Subsequently, the γ-axis current command calculator 16 receives the speed command ω* and the δ-axis control current vector command iδ* so as to create the γ-axis control current vector command iγ*. The γ-axis control current vector command iγ* that has been created is input to the current controller 12. FIG. 3 is a characteristic diagram illustrating an example relation (1) between the speed command and the γ-axis control current vector command calculated by the γ-axis current command calculator illustrated in FIG. 1. FIG. 4 is a characteristic diagram illustrating an example relation (2) between the speed command and the γ-axis control current vector command calculated by the γ-axis current command calculator illustrated in FIG. 1.

In FIGS. 3 and 4, the horizontal axis represents the speed command ω* and the vertical axis represents the γ-axis control current vector command iγ*. The γ-axis current command calculator 16 creates the γ-axis control current vector command iγ* in accordance with the speed command ω* and the δ-axis control current vector command iδ*, as illustrated in FIG. 3 or 4. The γ-axis control current vector command iγ*, which has been created, is input to the current controller 12, the δ-axis current command calculator 14, and the synchronous phase calculator 15 described above.

In FIG. 3, in the speed periods of synchronous current control and switching control, when the absolute value |ω*| of the speed command ω* is smaller than the reference value ω1v3, i.e., |ω*|<ω1v3, the γ-axis control current vector command iγ* is a constant value iγ*_1v1, if the speed period of equal to or more than a reference value ω1v4 that is apart from the reference value ω1v3 by some range, the γ-axis control current vector command iγ* is a predetermined value iγ*_1v2 that is used to perform the maximum efficiency control and the maximum torque control during sensorless vector control. In this example, in the speed region of ω1v3≦|ω*|<ω1v4, the γ-axis control current vector command iγ* is allowed to be a linear transition between the constant value iγ*_1v1 and the predetermined value iγ*_1v2 in accordance with the speed command ω*. Note that the transition may be adopted with a function in accordance with the speed command ω*.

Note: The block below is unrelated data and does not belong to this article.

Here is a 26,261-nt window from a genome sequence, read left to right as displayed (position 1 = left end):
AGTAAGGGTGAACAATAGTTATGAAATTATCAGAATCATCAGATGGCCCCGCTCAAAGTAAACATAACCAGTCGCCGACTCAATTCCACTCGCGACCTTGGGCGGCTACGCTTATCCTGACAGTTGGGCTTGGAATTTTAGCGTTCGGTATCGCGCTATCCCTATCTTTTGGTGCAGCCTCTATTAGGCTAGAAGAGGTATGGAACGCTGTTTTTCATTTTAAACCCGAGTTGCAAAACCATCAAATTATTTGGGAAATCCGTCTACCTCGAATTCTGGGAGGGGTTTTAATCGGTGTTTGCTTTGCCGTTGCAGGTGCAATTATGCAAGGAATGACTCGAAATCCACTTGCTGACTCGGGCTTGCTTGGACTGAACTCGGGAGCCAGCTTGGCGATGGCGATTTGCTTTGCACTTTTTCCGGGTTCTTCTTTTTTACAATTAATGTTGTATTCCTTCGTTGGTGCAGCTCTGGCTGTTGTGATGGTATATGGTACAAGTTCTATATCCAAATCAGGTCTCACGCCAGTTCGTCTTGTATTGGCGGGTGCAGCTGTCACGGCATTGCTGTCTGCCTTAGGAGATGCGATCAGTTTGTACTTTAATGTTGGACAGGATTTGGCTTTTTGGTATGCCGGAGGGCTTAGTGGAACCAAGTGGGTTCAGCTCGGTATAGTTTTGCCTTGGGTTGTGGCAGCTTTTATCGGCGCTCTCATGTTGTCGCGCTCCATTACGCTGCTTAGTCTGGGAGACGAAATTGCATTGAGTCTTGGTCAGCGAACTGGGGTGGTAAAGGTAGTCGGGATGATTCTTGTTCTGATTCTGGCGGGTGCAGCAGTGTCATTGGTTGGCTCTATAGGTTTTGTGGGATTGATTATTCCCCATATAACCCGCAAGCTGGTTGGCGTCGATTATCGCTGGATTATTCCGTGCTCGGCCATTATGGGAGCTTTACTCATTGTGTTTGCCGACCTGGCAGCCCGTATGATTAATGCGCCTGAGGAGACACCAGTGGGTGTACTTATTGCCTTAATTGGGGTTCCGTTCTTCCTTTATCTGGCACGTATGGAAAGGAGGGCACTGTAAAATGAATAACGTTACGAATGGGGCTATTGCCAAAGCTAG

In FIG. 4, for synchronous current control (|ω*|<ω1v2), the γ-axis control current vector command iγ* is the constant value iγ*_1v1; for switching control (ω1v2≦|ω*|<ω1v3), the γ-axis control current vector command iγ* is allowed to be a linear transition between the constant value iγ*_1v1 and zero or a value near zero in accordance with the phase proportionality coefficient Kc; and for sensorless vector control (ω1v3≦|ω*|) in the speed period equal to or more than the reference value ω1v4 that is apart from the reference value ω1v3 by some range, the γ-axis control current vector command iγ* is the predetermined value iγ*_1v2 that is used to perform the maximum efficiency control and the maximum torque control during sensorless vector control. In this example, in the speed region of ω1v3≦|ω*|<ω1v4, the γ-axis control current vector command iγ* is allowed to be a linear transition between zero or a value near zero and the predetermined value iγ*_1v2 in accordance with the speed command ω*. Note that the transition may be a function of the speed command ω*.

Here, the constant value iγ*_1v1 for the γ-axis control current vector command iγ* may be an arbitrary value but is desirable to set it to a value less than the continuous rated current of the motor 1 a.

Here, the predetermined value iγ*_1v2 for the γ-axis control current vector command iγ* may be obtained by using an expression (2) when the maximum torque control is performed. Alternatively, for example, when the maximum efficiency control is performed, the predetermined value iγ*_1v2 may be set in accordance with the δ-axis control current vector command iδ* by using an approximation expression, table values, and the like obtained in advance.
iγ*_1v2=Φa/{2(Lq−Ld)}−√[Φa^2/{4(Lq−Ld)^2}+iδ*^2]  (2)

In the expression (2), Φa represents the armature flux linkage due to the permanent magnet, and Ld and Lq represent the inductance of the d-axis and the q-axis, respectively.

Here, as a precondition for using the expression (2), it is required that the d-axis and the q-axis match the γ-axis and the δ-axis, respectively, and thus, it is only during sensorless vector control that the control with the predetermined value iγ*_1v2 is operable.